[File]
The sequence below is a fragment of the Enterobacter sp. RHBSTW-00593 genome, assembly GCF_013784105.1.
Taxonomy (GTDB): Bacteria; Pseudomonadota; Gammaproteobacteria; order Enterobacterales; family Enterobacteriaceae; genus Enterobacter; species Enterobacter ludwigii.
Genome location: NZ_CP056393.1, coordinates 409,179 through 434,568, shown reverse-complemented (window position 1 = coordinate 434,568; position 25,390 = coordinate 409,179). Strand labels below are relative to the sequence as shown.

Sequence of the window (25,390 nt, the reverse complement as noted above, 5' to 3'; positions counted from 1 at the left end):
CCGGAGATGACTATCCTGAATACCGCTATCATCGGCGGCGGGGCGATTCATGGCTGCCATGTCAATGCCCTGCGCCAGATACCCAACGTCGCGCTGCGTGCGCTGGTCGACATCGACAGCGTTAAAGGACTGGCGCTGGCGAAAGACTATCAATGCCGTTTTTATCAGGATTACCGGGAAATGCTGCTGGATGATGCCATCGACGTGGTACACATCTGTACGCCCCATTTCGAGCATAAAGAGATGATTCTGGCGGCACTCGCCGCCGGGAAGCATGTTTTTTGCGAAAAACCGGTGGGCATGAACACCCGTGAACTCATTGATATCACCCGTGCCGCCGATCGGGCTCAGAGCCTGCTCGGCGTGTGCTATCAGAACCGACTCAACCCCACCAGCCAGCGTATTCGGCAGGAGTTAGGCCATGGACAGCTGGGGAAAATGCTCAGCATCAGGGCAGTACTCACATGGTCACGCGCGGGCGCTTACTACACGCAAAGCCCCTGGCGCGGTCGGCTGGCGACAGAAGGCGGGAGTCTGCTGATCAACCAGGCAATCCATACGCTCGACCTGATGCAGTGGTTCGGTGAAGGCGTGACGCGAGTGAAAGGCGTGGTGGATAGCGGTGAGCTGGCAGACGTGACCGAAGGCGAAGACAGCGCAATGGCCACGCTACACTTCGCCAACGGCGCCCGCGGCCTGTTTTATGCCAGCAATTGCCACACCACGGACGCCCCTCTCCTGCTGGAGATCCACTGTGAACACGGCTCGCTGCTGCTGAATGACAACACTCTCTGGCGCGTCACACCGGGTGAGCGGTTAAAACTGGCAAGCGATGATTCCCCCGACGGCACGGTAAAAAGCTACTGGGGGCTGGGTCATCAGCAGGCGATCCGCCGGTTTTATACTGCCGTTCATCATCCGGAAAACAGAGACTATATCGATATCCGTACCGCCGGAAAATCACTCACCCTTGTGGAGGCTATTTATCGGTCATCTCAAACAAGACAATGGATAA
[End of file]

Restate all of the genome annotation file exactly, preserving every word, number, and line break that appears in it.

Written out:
The sequence below is a fragment of the Enterobacter sp. RHBSTW-00593 genome, assembly GCF_013784105.1.
Taxonomy (GTDB): Bacteria; Pseudomonadota; Gammaproteobacteria; order Enterobacterales; family Enterobacteriaceae; genus Enterobacter; species Enterobacter ludwigii.
Genome location: NZ_CP056393.1, coordinates 409,179 through 434,568, shown reverse-complemented (window position 1 = coordinate 434,568; position 25,390 = coordinate 409,179). Strand labels below are relative to the sequence as shown.

Sequence of the window (25,390 nt, the reverse complement as noted above, 5' to 3'; positions counted from 1 at the left end):
CCGGAGATGACTATCCTGAATACCGCTATCATCGGCGGCGGGGCGATTCATGGCTGCCATGTCAATGCCCTGCGCCAGATACCCAACGTCGCGCTGCGTGCGCTGGTCGACATCGACAGCGTTAAAGGACTGGCGCTGGCGAAAGACTATCAATGCCGTTTTTATCAGGATTACCGGGAAATGCTGCTGGATGATGCCATCGACGTGGTACACATCTGTACGCCCCATTTCGAGCATAAAGAGATGATTCTGGCGGCACTCGCCGCCGGGAAGCATGTTTTTTGCGAAAAACCGGTGGGCATGAACACCCGTGAACTCATTGATATCACCCGTGCCGCCGATCGGGCTCAGAGCCTGCTCGGCGTGTGCTATCAGAACCGACTCAACCCCACCAGCCAGCGTATTCGGCAGGAGTTAGGCCATGGACAGCTGGGGAAAATGCTCAGCATCAGGGCAGTACTCACATGGTCACGCGCGGGCGCTTACTACACGCAAAGCCCCTGGCGCGGTCGGCTGGCGACAGAAGGCGGGAGTCTGCTGATCAACCAGGCAATCCATACGCTCGACCTGATGCAGTGGTTCGGTGAAGGCGTGACGCGAGTGAAAGGCGTGGTGGATAGCGGTGAGCTGGCAGACGTGACCGAAGGCGAAGACAGCGCAATGGCCACGCTACACTTCGCCAACGGCGCCCGCGGCCTGTTTTATGCCAGCAATTGCCACACCACGGACGCCCCTCTCCTGCTGGAGATCCACTGTGAACACGGCTCGCTGCTGCTGAATGACAACACTCTCTGGCGCGTCACACCGGGTGAGCGGTTAAAACTGGCAAGCGATGATTCCCCCGACGGCACGGTAAAAAGCTACTGGGGGCTGGGTCATCAGCAGGCGATCCGCCGGTTTTATACTGCCGTTCATCATCCGGAAAACAGAGACTATATCGATATCCGTACCGCCGGAAAATCACTCACCCTTGTGGAGGCTATTTATCGGTCATCTCAAACAAGACAATGGATAA